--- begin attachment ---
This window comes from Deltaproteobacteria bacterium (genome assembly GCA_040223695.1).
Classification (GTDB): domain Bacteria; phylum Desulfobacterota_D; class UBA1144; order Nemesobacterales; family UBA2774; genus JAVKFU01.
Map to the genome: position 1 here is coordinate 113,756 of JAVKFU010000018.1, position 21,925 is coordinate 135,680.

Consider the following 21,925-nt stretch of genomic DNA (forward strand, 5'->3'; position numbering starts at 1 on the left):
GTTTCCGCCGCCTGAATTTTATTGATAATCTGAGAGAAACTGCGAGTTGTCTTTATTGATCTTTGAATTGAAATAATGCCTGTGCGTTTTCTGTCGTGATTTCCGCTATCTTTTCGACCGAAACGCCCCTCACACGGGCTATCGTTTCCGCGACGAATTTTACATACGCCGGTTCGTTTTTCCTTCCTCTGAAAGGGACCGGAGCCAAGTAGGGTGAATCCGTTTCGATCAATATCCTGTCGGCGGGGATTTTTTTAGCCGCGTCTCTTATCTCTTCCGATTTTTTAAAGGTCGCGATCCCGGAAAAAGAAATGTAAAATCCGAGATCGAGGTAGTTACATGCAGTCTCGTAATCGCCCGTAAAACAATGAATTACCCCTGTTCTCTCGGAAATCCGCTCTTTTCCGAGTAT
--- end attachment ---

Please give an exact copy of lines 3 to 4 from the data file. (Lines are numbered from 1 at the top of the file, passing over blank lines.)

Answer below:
Map to the genome: position 1 here is coordinate 113,756 of JAVKFU010000018.1, position 21,925 is coordinate 135,680.

Consider the following 21,925-nt stretch of genomic DNA (forward strand, 5'->3'; position numbering starts at 1 on the left):